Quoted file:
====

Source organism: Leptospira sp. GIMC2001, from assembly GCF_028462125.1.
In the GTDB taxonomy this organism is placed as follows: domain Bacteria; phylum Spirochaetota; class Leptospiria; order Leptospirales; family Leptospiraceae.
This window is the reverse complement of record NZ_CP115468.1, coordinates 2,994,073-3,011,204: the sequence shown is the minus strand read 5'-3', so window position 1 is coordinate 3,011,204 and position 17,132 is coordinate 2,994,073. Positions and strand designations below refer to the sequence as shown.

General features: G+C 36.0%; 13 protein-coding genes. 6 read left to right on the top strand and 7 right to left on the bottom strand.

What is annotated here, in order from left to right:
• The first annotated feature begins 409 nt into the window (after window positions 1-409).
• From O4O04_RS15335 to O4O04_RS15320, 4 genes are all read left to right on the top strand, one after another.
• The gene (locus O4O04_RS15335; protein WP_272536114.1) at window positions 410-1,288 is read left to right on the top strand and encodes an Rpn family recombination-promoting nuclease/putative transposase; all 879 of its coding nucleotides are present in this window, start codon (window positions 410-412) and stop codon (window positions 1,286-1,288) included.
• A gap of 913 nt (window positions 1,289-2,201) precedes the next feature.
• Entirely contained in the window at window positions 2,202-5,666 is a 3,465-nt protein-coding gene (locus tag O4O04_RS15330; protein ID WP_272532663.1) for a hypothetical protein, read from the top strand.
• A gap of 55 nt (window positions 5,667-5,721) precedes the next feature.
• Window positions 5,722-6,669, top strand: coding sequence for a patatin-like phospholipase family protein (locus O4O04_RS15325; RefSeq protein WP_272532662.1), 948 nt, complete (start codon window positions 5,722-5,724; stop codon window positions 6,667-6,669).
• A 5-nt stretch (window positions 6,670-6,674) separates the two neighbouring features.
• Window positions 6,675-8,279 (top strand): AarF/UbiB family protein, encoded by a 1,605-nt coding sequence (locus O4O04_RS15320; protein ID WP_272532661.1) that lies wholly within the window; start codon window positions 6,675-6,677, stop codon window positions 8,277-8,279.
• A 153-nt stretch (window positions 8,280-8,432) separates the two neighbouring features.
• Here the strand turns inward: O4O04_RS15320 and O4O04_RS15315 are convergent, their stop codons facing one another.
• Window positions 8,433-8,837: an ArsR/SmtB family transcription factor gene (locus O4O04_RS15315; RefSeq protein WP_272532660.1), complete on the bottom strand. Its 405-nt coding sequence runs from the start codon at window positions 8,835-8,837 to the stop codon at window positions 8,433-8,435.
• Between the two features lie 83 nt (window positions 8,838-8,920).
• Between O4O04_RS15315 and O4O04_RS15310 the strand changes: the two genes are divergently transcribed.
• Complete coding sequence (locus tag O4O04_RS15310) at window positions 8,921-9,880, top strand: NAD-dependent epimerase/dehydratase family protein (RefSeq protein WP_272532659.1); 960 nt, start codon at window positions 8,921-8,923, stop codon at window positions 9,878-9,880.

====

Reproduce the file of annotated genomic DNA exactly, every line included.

Source organism: Leptospira sp. GIMC2001, from assembly GCF_028462125.1.
In the GTDB taxonomy this organism is placed as follows: domain Bacteria; phylum Spirochaetota; class Leptospiria; order Leptospirales; family Leptospiraceae.
This window is the reverse complement of record NZ_CP115468.1, coordinates 2,994,073-3,011,204: the sequence shown is the minus strand read 5'-3', so window position 1 is coordinate 3,011,204 and position 17,132 is coordinate 2,994,073. Positions and strand designations below refer to the sequence as shown.

General features: G+C 36.0%; 13 protein-coding genes. 6 read left to right on the top strand and 7 right to left on the bottom strand.

What is annotated here, in order from left to right:
• The first annotated feature begins 409 nt into the window (after window positions 1-409).
• From O4O04_RS15335 to O4O04_RS15320, 4 genes are all read left to right on the top strand, one after another.
• The gene (locus O4O04_RS15335; protein WP_272536114.1) at window positions 410-1,288 is read left to right on the top strand and encodes an Rpn family recombination-promoting nuclease/putative transposase; all 879 of its coding nucleotides are present in this window, start codon (window positions 410-412) and stop codon (window positions 1,286-1,288) included.
• A gap of 913 nt (window positions 1,289-2,201) precedes the next feature.
• Entirely contained in the window at window positions 2,202-5,666 is a 3,465-nt protein-coding gene (locus tag O4O04_RS15330; protein ID WP_272532663.1) for a hypothetical protein, read from the top strand.
• A gap of 55 nt (window positions 5,667-5,721) precedes the next feature.
• Window positions 5,722-6,669, top strand: coding sequence for a patatin-like phospholipase family protein (locus O4O04_RS15325; RefSeq protein WP_272532662.1), 948 nt, complete (start codon window positions 5,722-5,724; stop codon window positions 6,667-6,669).
• A 5-nt stretch (window positions 6,670-6,674) separates the two neighbouring features.
• Window positions 6,675-8,279 (top strand): AarF/UbiB family protein, encoded by a 1,605-nt coding sequence (locus O4O04_RS15320; protein ID WP_272532661.1) that lies wholly within the window; start codon window positions 6,675-6,677, stop codon window positions 8,277-8,279.
• A 153-nt stretch (window positions 8,280-8,432) separates the two neighbouring features.
• Here the strand turns inward: O4O04_RS15320 and O4O04_RS15315 are convergent, their stop codons facing one another.
• Window positions 8,433-8,837: an ArsR/SmtB family transcription factor gene (locus O4O04_RS15315; RefSeq protein WP_272532660.1), complete on the bottom strand. Its 405-nt coding sequence runs from the start codon at window positions 8,835-8,837 to the stop codon at window positions 8,433-8,435.
• Between the two features lie 83 nt (window positions 8,838-8,920).
• Between O4O04_RS15315 and O4O04_RS15310 the strand changes: the two genes are divergently transcribed.
• Complete coding sequence (locus tag O4O04_RS15310) at window positions 8,921-9,880, top strand: NAD-dependent epimerase/dehydratase family protein (RefSeq protein WP_272532659.1); 960 nt, start codon at window positions 8,921-8,923, stop codon at window positions 9,878-9,880.